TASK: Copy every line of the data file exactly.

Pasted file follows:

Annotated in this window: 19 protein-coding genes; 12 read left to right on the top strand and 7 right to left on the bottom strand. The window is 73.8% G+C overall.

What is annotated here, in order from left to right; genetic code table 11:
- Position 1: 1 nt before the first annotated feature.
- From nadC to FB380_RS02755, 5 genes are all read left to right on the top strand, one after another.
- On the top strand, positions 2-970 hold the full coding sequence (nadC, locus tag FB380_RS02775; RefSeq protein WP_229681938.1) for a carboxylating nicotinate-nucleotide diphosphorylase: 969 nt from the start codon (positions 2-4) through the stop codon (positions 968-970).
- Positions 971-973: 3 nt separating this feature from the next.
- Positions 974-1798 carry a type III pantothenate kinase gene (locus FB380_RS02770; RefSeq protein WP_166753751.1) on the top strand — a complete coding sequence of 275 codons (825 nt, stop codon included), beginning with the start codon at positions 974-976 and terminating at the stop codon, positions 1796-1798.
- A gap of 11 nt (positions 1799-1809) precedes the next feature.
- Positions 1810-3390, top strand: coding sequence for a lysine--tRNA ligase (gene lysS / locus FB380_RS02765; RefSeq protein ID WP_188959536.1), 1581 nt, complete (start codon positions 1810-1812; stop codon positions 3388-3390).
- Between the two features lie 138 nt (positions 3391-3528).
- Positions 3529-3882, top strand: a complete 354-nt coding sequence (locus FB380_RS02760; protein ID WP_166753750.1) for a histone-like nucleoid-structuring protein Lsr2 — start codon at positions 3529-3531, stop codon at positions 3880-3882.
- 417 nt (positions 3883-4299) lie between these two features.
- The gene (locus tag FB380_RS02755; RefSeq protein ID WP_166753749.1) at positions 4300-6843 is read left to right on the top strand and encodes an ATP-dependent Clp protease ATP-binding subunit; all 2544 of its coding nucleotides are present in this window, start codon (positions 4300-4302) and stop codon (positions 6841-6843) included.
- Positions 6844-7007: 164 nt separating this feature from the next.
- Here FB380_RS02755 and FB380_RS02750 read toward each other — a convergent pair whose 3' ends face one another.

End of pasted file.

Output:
Annotated in this window: 19 protein-coding genes; 12 read left to right on the top strand and 7 right to left on the bottom strand. The window is 73.8% G+C overall.

What is annotated here, in order from left to right; genetic code table 11:
- Position 1: 1 nt before the first annotated feature.
- From nadC to FB380_RS02755, 5 genes are all read left to right on the top strand, one after another.
- On the top strand, positions 2-970 hold the full coding sequence (nadC, locus tag FB380_RS02775; RefSeq protein WP_229681938.1) for a carboxylating nicotinate-nucleotide diphosphorylase: 969 nt from the start codon (positions 2-4) through the stop codon (positions 968-970).
- Positions 971-973: 3 nt separating this feature from the next.
- Positions 974-1798 carry a type III pantothenate kinase gene (locus FB380_RS02770; RefSeq protein WP_166753751.1) on the top strand — a complete coding sequence of 275 codons (825 nt, stop codon included), beginning with the start codon at positions 974-976 and terminating at the stop codon, positions 1796-1798.
- A gap of 11 nt (positions 1799-1809) precedes the next feature.
- Positions 1810-3390, top strand: coding sequence for a lysine--tRNA ligase (gene lysS / locus FB380_RS02765; RefSeq protein ID WP_188959536.1), 1581 nt, complete (start codon positions 1810-1812; stop codon positions 3388-3390).
- Between the two features lie 138 nt (positions 3391-3528).
- Positions 3529-3882, top strand: a complete 354-nt coding sequence (locus FB380_RS02760; protein ID WP_166753750.1) for a histone-like nucleoid-structuring protein Lsr2 — start codon at positions 3529-3531, stop codon at positions 3880-3882.
- 417 nt (positions 3883-4299) lie between these two features.
- The gene (locus tag FB380_RS02755; RefSeq protein ID WP_166753749.1) at positions 4300-6843 is read left to right on the top strand and encodes an ATP-dependent Clp protease ATP-binding subunit; all 2544 of its coding nucleotides are present in this window, start codon (positions 4300-4302) and stop codon (positions 6841-6843) included.
- Positions 6844-7007: 164 nt separating this feature from the next.
- Here FB380_RS02755 and FB380_RS02750 read toward each other — a convergent pair whose 3' ends face one another.